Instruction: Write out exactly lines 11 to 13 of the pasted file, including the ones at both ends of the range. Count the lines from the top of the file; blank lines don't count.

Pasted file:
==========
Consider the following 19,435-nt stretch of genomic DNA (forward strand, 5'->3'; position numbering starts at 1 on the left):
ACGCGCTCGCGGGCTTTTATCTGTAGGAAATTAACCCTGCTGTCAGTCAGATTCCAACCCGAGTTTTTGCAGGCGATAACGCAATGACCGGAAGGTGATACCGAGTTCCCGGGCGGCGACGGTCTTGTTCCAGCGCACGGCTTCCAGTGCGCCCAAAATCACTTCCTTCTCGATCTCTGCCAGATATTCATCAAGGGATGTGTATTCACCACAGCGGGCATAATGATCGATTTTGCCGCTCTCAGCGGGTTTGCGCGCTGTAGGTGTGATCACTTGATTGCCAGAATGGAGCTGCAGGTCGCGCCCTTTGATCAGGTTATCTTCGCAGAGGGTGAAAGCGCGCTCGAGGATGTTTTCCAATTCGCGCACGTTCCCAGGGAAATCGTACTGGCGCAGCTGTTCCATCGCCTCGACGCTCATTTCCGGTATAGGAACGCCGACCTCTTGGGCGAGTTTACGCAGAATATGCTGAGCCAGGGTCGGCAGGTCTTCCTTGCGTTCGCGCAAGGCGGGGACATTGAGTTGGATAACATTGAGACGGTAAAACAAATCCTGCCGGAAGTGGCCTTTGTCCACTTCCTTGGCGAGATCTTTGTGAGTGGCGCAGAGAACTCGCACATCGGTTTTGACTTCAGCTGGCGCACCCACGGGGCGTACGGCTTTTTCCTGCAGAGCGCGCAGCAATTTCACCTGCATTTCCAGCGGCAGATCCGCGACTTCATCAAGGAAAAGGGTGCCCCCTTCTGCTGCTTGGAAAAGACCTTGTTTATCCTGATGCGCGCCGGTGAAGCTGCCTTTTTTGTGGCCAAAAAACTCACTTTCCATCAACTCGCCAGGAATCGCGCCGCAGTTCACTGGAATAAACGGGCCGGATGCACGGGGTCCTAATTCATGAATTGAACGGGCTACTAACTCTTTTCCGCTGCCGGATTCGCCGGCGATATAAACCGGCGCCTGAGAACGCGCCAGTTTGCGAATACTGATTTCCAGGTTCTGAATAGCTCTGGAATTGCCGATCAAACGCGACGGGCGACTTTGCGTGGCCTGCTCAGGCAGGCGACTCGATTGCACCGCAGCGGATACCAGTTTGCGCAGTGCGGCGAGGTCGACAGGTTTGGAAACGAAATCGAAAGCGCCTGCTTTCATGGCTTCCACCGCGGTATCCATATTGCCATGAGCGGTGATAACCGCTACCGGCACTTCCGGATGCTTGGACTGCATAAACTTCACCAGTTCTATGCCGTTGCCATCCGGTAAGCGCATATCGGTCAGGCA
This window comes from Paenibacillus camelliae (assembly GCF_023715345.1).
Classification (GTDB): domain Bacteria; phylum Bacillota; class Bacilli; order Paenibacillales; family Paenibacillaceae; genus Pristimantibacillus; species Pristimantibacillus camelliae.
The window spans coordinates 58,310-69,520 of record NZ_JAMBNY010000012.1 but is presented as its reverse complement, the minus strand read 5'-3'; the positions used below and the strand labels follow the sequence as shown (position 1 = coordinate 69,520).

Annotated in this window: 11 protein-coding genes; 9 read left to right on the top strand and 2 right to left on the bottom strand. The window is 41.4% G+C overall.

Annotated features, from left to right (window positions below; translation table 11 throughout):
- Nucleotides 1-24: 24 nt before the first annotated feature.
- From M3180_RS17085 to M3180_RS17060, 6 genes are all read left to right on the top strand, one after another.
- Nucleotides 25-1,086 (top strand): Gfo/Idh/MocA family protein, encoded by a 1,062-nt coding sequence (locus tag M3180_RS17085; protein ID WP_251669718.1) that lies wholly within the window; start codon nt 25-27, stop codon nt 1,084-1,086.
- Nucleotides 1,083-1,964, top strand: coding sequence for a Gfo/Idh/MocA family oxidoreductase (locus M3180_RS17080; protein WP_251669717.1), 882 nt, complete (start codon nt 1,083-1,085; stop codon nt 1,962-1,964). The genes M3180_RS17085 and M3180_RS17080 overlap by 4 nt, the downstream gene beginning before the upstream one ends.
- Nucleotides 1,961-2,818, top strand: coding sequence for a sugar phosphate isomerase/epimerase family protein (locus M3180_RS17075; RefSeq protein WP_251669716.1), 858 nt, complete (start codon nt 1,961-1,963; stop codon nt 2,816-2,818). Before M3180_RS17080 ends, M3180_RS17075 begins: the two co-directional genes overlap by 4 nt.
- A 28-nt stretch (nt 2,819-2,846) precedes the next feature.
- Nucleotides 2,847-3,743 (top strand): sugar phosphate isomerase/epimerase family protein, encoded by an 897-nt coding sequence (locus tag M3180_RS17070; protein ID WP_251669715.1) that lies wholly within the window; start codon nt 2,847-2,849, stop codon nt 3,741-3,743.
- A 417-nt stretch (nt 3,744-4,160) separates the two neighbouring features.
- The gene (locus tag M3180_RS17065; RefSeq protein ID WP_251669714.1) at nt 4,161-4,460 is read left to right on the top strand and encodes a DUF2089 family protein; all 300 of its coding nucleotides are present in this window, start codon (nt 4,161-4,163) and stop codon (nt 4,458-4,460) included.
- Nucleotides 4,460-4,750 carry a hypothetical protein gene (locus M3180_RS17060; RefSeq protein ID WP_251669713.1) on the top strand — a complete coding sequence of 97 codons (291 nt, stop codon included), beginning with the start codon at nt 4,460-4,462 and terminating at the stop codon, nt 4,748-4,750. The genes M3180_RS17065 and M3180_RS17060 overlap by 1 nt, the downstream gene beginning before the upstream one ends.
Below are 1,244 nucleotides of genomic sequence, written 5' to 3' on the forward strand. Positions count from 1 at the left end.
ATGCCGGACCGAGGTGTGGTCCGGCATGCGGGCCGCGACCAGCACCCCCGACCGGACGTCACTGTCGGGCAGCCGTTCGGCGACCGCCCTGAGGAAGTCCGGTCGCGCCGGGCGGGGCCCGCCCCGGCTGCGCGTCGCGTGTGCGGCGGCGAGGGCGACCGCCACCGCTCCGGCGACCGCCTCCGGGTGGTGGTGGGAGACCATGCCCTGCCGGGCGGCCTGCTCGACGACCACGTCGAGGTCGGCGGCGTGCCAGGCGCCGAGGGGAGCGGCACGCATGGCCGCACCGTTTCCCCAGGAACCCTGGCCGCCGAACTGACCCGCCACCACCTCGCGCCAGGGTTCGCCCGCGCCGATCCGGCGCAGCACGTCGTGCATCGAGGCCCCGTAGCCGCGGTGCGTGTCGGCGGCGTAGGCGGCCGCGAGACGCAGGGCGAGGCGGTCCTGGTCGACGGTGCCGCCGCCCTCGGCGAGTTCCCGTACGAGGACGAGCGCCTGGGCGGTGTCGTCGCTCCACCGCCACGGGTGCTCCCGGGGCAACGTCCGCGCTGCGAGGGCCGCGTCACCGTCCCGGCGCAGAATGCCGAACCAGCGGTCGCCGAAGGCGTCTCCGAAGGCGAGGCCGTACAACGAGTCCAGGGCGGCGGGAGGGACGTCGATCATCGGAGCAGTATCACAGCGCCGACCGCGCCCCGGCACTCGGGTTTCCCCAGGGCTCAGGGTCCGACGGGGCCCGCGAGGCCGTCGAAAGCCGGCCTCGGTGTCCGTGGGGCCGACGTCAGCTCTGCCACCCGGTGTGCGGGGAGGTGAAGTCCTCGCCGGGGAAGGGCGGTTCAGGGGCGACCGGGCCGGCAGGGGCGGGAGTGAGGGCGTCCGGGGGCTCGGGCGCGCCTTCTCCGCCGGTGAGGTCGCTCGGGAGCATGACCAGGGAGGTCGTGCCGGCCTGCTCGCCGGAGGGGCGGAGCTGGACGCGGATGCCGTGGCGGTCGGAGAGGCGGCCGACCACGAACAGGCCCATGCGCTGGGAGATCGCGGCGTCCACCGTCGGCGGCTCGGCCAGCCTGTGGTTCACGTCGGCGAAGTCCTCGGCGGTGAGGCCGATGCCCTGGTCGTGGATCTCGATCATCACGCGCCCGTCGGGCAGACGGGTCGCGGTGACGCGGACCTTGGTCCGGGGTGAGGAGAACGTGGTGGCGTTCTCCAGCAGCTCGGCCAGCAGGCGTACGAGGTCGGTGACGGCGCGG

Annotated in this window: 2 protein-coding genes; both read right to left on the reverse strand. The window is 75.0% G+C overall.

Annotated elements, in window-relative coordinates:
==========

- Nucleotides 1,083-1,964, top strand: coding sequence for a Gfo/Idh/MocA family oxidoreductase (locus M3180_RS17080; protein WP_251669717.1), 882 nt, complete (start codon nt 1,083-1,085; stop codon nt 1,962-1,964). The genes M3180_RS17085 and M3180_RS17080 overlap by 4 nt, the downstream gene beginning before the upstream one ends.
- Nucleotides 1,961-2,818, top strand: coding sequence for a sugar phosphate isomerase/epimerase family protein (locus M3180_RS17075; RefSeq protein WP_251669716.1), 858 nt, complete (start codon nt 1,961-1,963; stop codon nt 2,816-2,818). Before M3180_RS17080 ends, M3180_RS17075 begins: the two co-directional genes overlap by 4 nt.
- A 28-nt stretch (nt 2,819-2,846) precedes the next feature.